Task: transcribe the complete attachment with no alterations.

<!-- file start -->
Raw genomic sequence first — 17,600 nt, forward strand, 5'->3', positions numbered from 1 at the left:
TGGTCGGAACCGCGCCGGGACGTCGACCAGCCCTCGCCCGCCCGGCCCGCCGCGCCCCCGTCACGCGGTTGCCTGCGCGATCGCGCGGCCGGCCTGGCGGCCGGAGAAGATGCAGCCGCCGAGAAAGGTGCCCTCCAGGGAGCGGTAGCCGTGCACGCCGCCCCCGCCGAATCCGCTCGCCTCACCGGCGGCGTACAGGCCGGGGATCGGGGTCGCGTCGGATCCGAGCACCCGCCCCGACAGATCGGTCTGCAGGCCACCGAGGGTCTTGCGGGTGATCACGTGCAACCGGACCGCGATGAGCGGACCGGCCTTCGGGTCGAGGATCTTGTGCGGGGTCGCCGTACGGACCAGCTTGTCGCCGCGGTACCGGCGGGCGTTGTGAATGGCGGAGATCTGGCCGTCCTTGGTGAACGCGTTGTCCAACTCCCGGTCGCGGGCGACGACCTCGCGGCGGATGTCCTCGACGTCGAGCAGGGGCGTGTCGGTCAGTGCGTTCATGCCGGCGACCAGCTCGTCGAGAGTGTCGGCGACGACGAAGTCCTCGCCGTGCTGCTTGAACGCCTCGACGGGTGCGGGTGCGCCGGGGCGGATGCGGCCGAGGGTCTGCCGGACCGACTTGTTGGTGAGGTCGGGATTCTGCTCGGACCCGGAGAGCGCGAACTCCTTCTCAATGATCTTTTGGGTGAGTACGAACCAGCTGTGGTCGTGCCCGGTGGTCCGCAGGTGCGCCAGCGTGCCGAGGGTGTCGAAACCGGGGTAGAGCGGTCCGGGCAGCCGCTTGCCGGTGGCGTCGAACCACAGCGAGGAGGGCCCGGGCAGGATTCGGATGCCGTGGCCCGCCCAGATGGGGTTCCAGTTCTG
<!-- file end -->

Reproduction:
Raw genomic sequence first — 17,600 nt, forward strand, 5'->3', positions numbered from 1 at the left:
TGGTCGGAACCGCGCCGGGACGTCGACCAGCCCTCGCCCGCCCGGCCCGCCGCGCCCCCGTCACGCGGTTGCCTGCGCGATCGCGCGGCCGGCCTGGCGGCCGGAGAAGATGCAGCCGCCGAGAAAGGTGCCCTCCAGGGAGCGGTAGCCGTGCACGCCGCCCCCGCCGAATCCGCTCGCCTCACCGGCGGCGTACAGGCCGGGGATCGGGGTCGCGTCGGATCCGAGCACCCGCCCCGACAGATCGGTCTGCAGGCCACCGAGGGTCTTGCGGGTGATCACGTGCAACCGGACCGCGATGAGCGGACCGGCCTTCGGGTCGAGGATCTTGTGCGGGGTCGCCGTACGGACCAGCTTGTCGCCGCGGTACCGGCGGGCGTTGTGAATGGCGGAGATCTGGCCGTCCTTGGTGAACGCGTTGTCCAACTCCCGGTCGCGGGCGACGACCTCGCGGCGGATGTCCTCGACGTCGAGCAGGGGCGTGTCGGTCAGTGCGTTCATGCCGGCGACCAGCTCGTCGAGAGTGTCGGCGACGACGAAGTCCTCGCCGTGCTGCTTGAACGCCTCGACGGGTGCGGGTGCGCCGGGGCGGATGCGGCCGAGGGTCTGCCGGACCGACTTGTTGGTGAGGTCGGGATTCTGCTCGGACCCGGAGAGCGCGAACTCCTTCTCAATGATCTTTTGGGTGAGTACGAACCAGCTGTGGTCGTGCCCGGTGGTCCGCAGGTGCGCCAGCGTGCCGAGGGTGTCGAAACCGGGGTAGAGCGGTCCGGGCAGCCGCTTGCCGGTGGCGTCGAACCACAGCGAGGAGGGCCCGGGCAGGATTCGGATGCCGTGGCCCGCCCAGATGGGGTTCCAGTTCTG